We continued a few more miles up 177 to the National Tallgrass Prairie Preserve previously the Z Bar/Spring Hill Ranch. According to local legend, S. F. Jones came to Chase County from Colorado in 1878 “with money sticking out of every pocket”. Jones constructed an elaborate limestone mansion as well as a three story barn, one of largest in Kansas at the time. He wanted his cattle to graze on the fine prairie land. Petey and I took a 1.75 mile walk through the grasslands. As I meandered along the winding trail through the field, I thought it surely would have been fun to randomly weave through the pasture on a riding mower, plow out a path, and say, “Okay tourists, here’s the 1.75 mile nature trail”. There truly didn’t seem to be much rhyme or reason to the path except to allow people to pass through waist high grass on either side of them.
We ended our day’s journey in Council Grove, some 15 miles north. On our way, we passed by a yard sale as noted by the bright pink sign and purple balloons attached to the mailbox. There wasn’t another house within three miles of the yard sale. I wonder how many patrons looked for a deal. After a fried chicken dinner at Hays House 1857 Restaurant, named for Seth Hays, a great-grandson of Daniel Boone, who began a business serving food and trading goods on the Santa Fe Trail in Council Grove, I located a campground at Council Grove Lake where I met Joe.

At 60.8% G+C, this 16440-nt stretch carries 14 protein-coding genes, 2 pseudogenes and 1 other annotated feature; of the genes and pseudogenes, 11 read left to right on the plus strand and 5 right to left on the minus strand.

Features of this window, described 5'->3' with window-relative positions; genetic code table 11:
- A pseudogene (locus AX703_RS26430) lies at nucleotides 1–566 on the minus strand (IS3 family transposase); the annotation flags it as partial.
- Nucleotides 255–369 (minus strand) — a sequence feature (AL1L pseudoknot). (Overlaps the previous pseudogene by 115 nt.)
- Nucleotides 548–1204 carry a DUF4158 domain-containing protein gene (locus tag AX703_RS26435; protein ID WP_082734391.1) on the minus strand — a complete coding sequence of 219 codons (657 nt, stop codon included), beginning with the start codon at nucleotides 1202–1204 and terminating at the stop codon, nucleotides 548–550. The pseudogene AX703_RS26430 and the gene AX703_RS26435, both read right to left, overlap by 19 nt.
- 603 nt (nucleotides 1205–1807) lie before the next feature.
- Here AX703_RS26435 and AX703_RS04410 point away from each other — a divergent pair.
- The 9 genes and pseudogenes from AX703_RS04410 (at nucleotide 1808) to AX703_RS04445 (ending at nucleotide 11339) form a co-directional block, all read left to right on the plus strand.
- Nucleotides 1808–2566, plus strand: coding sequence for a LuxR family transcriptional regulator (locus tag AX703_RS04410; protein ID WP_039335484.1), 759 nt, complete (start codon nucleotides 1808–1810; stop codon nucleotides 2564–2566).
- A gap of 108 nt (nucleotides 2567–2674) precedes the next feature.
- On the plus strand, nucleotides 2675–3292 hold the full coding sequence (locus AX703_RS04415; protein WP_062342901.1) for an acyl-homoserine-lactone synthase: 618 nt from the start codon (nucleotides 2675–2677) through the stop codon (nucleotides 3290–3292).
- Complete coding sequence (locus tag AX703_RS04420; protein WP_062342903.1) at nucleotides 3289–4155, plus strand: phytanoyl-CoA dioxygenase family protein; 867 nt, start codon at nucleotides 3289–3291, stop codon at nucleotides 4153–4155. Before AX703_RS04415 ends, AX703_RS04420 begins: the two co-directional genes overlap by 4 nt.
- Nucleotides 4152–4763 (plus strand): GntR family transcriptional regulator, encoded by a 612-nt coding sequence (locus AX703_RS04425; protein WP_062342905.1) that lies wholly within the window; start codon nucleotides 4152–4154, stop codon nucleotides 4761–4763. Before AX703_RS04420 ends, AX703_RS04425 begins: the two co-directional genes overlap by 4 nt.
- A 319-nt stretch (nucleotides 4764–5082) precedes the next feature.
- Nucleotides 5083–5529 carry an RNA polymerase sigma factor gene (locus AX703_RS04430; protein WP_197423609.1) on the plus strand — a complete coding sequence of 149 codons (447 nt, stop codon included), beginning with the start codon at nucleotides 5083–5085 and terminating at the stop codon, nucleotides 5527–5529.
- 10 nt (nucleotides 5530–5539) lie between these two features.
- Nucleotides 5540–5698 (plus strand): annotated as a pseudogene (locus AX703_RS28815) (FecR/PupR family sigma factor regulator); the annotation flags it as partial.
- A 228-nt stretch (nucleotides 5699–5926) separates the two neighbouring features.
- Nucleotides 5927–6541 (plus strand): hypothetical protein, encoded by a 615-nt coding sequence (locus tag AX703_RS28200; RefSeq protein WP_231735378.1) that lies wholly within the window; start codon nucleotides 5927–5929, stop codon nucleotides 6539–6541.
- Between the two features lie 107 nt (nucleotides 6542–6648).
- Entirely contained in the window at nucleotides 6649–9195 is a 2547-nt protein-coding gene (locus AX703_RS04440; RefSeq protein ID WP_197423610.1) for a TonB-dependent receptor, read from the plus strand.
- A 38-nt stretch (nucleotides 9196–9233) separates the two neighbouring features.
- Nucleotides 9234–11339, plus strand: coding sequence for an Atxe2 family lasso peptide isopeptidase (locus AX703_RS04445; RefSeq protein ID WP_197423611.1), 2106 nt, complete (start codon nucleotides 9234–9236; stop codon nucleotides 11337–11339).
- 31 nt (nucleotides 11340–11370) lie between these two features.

Joe braved the lightning filled sky, rain, sleet, and snow flurries to fill me in on the campground. RV’s were parked at four or five campground slots. His son parked next to him and his in-laws were next to his son. I parked in an empty space between Joe and his cousin. His son and in-laws live in Topeka. Joe lives in Paxico between Council Groves and Topeka. He and his extended family spend every spring break here at the lake. He comes down here to fish quite often in the summer, but it is too cold now.
Anyway, if the weather warms up tomorrow morning, I plan on taking the historic tour through Council Groves. It looks very interesting. For now, I’m signing off. It sounds like the recent rain storm in LA has made it to Kansas. Hoping the rolling thunder will lull me to sleep. ETB
websties: www.notablenotecards.com, http://www.etsy.com/shop/nichenotecards, http://www.visitmiamiok.com/attractions/colemantheatre.htm, http://www.kdwpt.state.ks.us/State-Parks/Locations/El-Dorado, http://en.wikipedia.org/wiki/Cottonwood_Falls,_Kansas, http://www.skyways.org/towns/StrongCity/depot.html, http://www.nps.gov/tapr/index.htm, http://kansastravel.org/hayshouse.htm